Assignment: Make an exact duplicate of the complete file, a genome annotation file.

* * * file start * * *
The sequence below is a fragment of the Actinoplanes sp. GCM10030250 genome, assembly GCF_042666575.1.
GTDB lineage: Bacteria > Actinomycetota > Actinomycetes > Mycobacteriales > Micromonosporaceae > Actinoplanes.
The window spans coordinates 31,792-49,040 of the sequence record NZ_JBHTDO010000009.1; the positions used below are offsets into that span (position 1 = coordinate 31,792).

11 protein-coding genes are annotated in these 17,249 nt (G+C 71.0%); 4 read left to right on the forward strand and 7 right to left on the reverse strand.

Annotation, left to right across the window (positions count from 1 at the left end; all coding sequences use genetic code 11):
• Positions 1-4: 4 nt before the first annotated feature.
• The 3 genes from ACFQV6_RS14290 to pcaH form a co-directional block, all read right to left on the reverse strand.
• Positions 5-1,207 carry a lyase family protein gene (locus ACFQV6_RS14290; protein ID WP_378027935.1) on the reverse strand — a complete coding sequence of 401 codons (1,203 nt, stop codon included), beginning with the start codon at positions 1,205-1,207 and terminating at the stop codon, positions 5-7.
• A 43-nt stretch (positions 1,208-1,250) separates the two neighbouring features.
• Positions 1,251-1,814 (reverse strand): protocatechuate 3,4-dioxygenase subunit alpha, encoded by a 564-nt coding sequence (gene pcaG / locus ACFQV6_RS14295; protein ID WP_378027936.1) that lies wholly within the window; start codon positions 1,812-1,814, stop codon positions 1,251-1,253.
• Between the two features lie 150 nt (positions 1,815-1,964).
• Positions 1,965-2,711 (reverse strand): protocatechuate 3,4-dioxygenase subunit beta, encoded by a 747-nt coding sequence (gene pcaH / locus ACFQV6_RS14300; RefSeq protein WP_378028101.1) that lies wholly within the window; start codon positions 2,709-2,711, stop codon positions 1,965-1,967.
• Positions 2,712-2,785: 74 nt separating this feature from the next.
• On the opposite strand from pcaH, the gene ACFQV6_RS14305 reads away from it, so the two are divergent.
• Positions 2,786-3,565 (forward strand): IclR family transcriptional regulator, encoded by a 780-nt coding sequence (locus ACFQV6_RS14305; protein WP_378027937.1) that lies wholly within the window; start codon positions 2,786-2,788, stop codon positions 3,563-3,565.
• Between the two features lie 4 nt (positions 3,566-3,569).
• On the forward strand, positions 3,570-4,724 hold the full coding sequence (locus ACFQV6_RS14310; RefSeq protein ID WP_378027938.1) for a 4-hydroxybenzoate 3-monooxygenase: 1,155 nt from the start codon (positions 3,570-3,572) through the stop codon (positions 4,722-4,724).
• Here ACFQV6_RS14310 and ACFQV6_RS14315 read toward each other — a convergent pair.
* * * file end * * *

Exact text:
The sequence below is a fragment of the Actinoplanes sp. GCM10030250 genome, assembly GCF_042666575.1.
GTDB lineage: Bacteria > Actinomycetota > Actinomycetes > Mycobacteriales > Micromonosporaceae > Actinoplanes.
The window spans coordinates 31,792-49,040 of the sequence record NZ_JBHTDO010000009.1; the positions used below are offsets into that span (position 1 = coordinate 31,792).

11 protein-coding genes are annotated in these 17,249 nt (G+C 71.0%); 4 read left to right on the forward strand and 7 right to left on the reverse strand.

Annotation, left to right across the window (positions count from 1 at the left end; all coding sequences use genetic code 11):
• Positions 1-4: 4 nt before the first annotated feature.
• The 3 genes from ACFQV6_RS14290 to pcaH form a co-directional block, all read right to left on the reverse strand.
• Positions 5-1,207 carry a lyase family protein gene (locus ACFQV6_RS14290; protein ID WP_378027935.1) on the reverse strand — a complete coding sequence of 401 codons (1,203 nt, stop codon included), beginning with the start codon at positions 1,205-1,207 and terminating at the stop codon, positions 5-7.
• A 43-nt stretch (positions 1,208-1,250) separates the two neighbouring features.
• Positions 1,251-1,814 (reverse strand): protocatechuate 3,4-dioxygenase subunit alpha, encoded by a 564-nt coding sequence (gene pcaG / locus ACFQV6_RS14295; protein ID WP_378027936.1) that lies wholly within the window; start codon positions 1,812-1,814, stop codon positions 1,251-1,253.
• Between the two features lie 150 nt (positions 1,815-1,964).
• Positions 1,965-2,711 (reverse strand): protocatechuate 3,4-dioxygenase subunit beta, encoded by a 747-nt coding sequence (gene pcaH / locus ACFQV6_RS14300; RefSeq protein WP_378028101.1) that lies wholly within the window; start codon positions 2,709-2,711, stop codon positions 1,965-1,967.
• Positions 2,712-2,785: 74 nt separating this feature from the next.
• On the opposite strand from pcaH, the gene ACFQV6_RS14305 reads away from it, so the two are divergent.
• Positions 2,786-3,565 (forward strand): IclR family transcriptional regulator, encoded by a 780-nt coding sequence (locus ACFQV6_RS14305; protein WP_378027937.1) that lies wholly within the window; start codon positions 2,786-2,788, stop codon positions 3,563-3,565.
• Between the two features lie 4 nt (positions 3,566-3,569).
• On the forward strand, positions 3,570-4,724 hold the full coding sequence (locus ACFQV6_RS14310; RefSeq protein ID WP_378027938.1) for a 4-hydroxybenzoate 3-monooxygenase: 1,155 nt from the start codon (positions 3,570-3,572) through the stop codon (positions 4,722-4,724).
• Here ACFQV6_RS14310 and ACFQV6_RS14315 read toward each other — a convergent pair.